Ryder Cup 2014: Rickie Fowler’s 'USA' frat-boy cut brings ‘Happy Gilmore’ to Highlands

Californian arrives at Gleneagles with ‘USA’ shaved into the side of his head in a reminder of previous American antics

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The Independent Online

Rickie Fowler still insists on spending the final day of any major tournament dressed in the luminous orange of an Easyjet cabin assistant, in honour of his beloved alma mater, Oklahoma State University, so no one has been overly shocked that he is set to walk the greens and fairways of Gleneagles with the most frat-boyish haircut in all of Ryder Cup history.

The letters “USA” have been shaved in large letters stretching up from the nape of his neck and around over his right ear, which is not merely the name of his country but also the full lyrics to its most famous sporting chant.

Cries of “USA, USA,” will doubtless follow 25-year-old Fowler wherever he goes this week, while the European crowd will hope as little opportunity as possible is given to the visiting side to indulge in what is probably best described as “American-style” behaviour.

When asked about such pressing matters as Fowler’s rather aggressive hairstyle, the United States captain, Tom Watson, said he “thought it was terrific” even though he might very well be the least likely player in all of golf to have done such a thing himself.

“It brings a spirit, a light spirit to the team,” Watson added.

 

 Three days before the Ryder Cup gets under way, the Americans are already demonstrably a team, having arrived en masse and posed for the customary picture on the airplane steps. Europe’s players are arriving individually, from Northern Ireland, Scandinavia, Germany and many from America.

The US have been given precious little to cheer about in the last decade and a half of the Ryder Cup, no small relief to the sport’s traditionalists.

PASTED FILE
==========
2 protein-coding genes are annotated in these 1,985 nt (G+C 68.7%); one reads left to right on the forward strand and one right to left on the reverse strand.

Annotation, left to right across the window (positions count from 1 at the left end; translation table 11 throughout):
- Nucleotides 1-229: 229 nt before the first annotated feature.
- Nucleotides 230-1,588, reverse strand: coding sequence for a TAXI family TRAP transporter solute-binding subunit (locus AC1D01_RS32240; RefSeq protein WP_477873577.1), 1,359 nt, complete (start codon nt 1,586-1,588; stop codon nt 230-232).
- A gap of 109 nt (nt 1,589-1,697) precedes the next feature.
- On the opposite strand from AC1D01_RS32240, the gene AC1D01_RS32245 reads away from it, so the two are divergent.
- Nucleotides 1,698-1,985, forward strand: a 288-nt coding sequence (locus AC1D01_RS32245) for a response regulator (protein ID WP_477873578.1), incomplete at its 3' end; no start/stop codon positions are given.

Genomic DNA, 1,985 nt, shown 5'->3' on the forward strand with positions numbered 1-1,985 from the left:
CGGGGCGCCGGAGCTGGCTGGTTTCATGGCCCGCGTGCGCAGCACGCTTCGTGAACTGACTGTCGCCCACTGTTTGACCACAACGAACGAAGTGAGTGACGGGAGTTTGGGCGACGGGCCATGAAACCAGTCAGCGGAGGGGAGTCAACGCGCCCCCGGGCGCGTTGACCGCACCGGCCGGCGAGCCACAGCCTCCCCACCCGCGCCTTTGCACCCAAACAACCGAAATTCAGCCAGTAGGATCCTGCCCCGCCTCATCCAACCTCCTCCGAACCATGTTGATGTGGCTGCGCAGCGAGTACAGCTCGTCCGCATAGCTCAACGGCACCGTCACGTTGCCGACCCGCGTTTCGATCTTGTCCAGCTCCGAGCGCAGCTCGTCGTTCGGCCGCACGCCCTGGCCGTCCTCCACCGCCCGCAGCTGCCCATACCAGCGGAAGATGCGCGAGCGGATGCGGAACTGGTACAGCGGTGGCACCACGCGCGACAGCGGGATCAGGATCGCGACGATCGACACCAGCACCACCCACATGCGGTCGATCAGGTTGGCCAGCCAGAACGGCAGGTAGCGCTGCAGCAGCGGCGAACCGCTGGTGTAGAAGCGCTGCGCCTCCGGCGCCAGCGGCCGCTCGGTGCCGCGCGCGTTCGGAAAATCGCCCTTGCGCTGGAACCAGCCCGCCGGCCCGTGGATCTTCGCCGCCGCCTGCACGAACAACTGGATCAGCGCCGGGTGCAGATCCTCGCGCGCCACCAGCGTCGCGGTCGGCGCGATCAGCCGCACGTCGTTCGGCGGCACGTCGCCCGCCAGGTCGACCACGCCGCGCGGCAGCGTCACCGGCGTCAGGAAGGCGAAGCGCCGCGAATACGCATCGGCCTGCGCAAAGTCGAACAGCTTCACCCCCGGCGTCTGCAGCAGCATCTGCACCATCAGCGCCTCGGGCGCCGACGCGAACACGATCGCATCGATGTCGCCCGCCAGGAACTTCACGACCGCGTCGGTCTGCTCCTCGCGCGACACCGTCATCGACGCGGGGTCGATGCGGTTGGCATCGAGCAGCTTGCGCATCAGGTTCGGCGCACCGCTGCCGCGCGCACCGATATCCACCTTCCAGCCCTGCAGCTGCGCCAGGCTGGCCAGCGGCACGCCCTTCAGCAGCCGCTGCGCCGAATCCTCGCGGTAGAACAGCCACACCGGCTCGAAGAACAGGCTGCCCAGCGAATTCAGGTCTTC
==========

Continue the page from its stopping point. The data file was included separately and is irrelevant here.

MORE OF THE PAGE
Many fans who witnessed the scenes at Brookline in 1999 still have not forgiven the Americans for the incident on the 17th green, when the whole team stampeded forward, whooping and hollering through Jose Maria Olazabal’s line in premature celebration of a remarkable comeback win that had not yet been actually secured. The BBC’s venerable commentator Alistair Cooke called it a “date that will live in infamy” as “the arrival of the golf  hooligan” – and that  biting assessment does not even consider the maroon graphic-printed polo shirts that were no less of an atrocity at the time than history has rendered them.

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Rory McIlory says Fowler could be Team USA's talisman

The whole point of the cult Adam Sandler golfing comedy Happy Gilmore was that here was an uncouth animal upsetting the golfing fraternity with his common man behaviour, an irony seemingly lost on Boo Weekley when he put his driver between his legs and did the Happy Gilmore “bull dance” down the fairway at Valhalla in 2008.

Watson’s men are considered underdogs for the competition, with many of those currently shining brightest in the golfing firmament – Rory McIlroy, Henrik Stenson, Justin Rose – lined up in Paul McGinley’s European side. But Europe’s traditional talisman Ian Poulter comes into the tournament in poor form, and the absence from the US side of Tiger Woods, who has a strong tendency to underwhelm at the Ryder Cup, may well prove a blessing that can no longer be claimed even to be in disguise.

“On paper we’re underdogs, but the spirit of this team is anything but. I believe that we can win,” Watson said.

“It’s a culmination of two years since I was asked to be captain and now here we are with the team in place and looking forward to some very spirited matches with Paul’s European team.

“One of the things about the Ryder Cup is that it brings so many people in the world of golf together. It is one of the major events of golf and to be here and be a part of it is a wonderful experience already.”

Even without the haircut, the in-form Fowler would have been one of the few players on the American side who could have rivalled McIlroy, the world No 1, as the centre of attention at Gleneagles.

It would be dangerous to read too much into three letters shaved up the side of his head, but they do lend an already fearless and possibly slightly arrogant young golfer the air of a man unafraid to upset, neither the sensibilities of golfing purists, nor the European team itself.

If the Ryder Cup engravers are to write in miniature on the side of the famous trophy on Sunday the same as Fowler’s barbers have done on his head, America’s bright young thing will probably have had much to do with it.

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